06 April 2012
The Significance of Free Will: Exegesis II
Personally, I believe we can get rid of the idea of will, and that applying Ockham's razor to psychology rather demands that we do so. We call the actions on behalf of which we want to make this claim our willed or voluntary actions (as distinct from the beats of our heart, or the reflex jerk of a knee when it's tapped with the doctor's hammer). Still, the freedom of the actions of humans is the main thing, surely, and the "will" in the phrase "free will" is a convenient shortcut to denominating them, not the name of a subjective faculty.
James' admirers will remember that for James as a psychologist the will is, essentially, the act of paying attention. I get out of bed when I pay attention to my need to be out of bed, rather than to any tempting contrary thoughts about how nicely warm the blankets are.
It appears that Kane is contending otherwise, and here I suspect he errs. Furthermore, my initial guess -- without having read the whole of his book -- is that the material in which he advances his views on the nature of the "will" could come right out of the book without loss.
In his second chapter, "Responsibility," we get to the heart of the matter. Kane discusses the "Alternative Possibilities" (AP) idea, once expressed (by Immanuel Kant) as the idea that "the act as well as its opposite must be within the power of the subject at the moment of its taking place."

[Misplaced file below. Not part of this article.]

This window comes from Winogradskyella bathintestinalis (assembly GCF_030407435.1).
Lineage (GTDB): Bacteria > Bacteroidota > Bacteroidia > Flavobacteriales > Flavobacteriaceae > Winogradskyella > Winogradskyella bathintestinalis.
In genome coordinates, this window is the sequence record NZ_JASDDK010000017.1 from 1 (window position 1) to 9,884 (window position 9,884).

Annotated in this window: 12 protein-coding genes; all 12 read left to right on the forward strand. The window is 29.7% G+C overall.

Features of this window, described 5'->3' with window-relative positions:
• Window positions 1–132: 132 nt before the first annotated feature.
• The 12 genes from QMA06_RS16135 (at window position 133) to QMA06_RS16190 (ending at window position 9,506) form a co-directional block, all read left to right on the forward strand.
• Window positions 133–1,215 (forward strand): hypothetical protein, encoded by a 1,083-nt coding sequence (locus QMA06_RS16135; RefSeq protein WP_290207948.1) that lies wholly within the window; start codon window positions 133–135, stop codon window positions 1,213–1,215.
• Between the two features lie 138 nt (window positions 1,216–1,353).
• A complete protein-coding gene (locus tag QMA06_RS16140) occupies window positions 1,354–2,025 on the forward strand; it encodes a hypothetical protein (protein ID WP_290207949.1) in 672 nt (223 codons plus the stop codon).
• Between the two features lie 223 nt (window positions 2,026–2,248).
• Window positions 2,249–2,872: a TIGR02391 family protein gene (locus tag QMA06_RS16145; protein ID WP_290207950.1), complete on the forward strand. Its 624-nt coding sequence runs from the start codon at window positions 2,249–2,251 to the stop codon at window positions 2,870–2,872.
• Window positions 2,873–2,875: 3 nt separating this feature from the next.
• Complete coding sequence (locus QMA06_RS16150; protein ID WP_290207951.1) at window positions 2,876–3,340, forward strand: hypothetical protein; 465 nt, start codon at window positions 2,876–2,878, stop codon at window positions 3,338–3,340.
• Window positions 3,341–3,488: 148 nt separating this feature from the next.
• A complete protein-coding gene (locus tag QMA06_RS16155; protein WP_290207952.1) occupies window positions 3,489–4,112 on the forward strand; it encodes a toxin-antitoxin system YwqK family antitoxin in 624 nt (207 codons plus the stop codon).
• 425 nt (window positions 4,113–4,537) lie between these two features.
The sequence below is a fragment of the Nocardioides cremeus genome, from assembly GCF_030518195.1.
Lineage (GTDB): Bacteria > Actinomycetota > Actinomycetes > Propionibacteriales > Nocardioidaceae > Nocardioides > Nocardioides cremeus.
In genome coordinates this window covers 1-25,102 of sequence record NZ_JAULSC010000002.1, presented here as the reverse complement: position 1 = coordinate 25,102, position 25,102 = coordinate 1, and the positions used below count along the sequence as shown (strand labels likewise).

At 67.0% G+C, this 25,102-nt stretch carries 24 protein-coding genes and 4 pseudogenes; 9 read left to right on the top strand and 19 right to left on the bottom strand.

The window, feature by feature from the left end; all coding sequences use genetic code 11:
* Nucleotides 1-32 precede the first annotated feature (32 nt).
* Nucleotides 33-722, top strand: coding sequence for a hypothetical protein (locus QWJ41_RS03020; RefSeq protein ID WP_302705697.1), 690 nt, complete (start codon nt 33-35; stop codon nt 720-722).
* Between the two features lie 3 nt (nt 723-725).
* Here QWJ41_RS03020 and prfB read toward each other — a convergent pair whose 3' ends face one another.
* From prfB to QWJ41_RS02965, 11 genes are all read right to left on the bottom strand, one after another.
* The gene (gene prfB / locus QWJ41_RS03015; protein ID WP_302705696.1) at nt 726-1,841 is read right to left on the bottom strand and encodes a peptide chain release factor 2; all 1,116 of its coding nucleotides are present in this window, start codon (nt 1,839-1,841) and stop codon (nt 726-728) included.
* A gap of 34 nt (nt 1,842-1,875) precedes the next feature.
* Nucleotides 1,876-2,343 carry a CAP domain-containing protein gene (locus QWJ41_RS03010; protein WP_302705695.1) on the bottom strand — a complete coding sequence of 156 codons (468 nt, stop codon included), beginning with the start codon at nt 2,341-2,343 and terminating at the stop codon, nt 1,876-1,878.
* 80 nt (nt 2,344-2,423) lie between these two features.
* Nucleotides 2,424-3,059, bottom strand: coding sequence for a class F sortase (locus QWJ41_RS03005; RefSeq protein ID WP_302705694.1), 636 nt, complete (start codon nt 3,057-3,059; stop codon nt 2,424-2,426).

Then, though, he quotes Daniel Dennett, a prominent compatibilist, making a point about Martin Luther. In connection with his break with Rome, Luther said: "Here I stand. I can do no other."
Dennett tells us that Luther wasn't denying that he was morally responsible for that break. He was saying, being Martin Luther, this is what he had to do. He was accepting and concentrating moral responsibility, not avoiding it.
Kane acknowledges the force of this point, and revises AP a bit, dropping one element of Kant's statement of it. Kant, as you see from the quote above, said that "at the moment" of an act's taking place, the subject must have had the power to do other. Kane, agreeing with Dennett, agreeing then with Luther's self-knowledge, says that this may not be the case. We do think Luther was free when he was defying a papal commission or nailing protesting theses to a church door. But ... he was free there because at earlier moments in his life he had chosen among paths that genuinely diverged. He had voluntarily made himself the man who, at those moments, could no longer do anything else.
AP retains its plausibility in the face of such counter-examples, then, if it is applied to the whole of a life rather than separate moments, and: "Those who know something about Luther's biography know about the long period of inner turmoil and struggle he endured in the years leading up to that fateful 'Here I stand.'"
Knowledge is warranted belief -- it is the body of belief that we build up because, while living in this world, we've developed good reasons for believing it. What we know, then, is what works -- and it is, necessarily, what has worked for us, each of us individually, as a first approximation. For my other blog, on the struggles for control in the corporate suites, see www.proxypartisans.blogspot.com.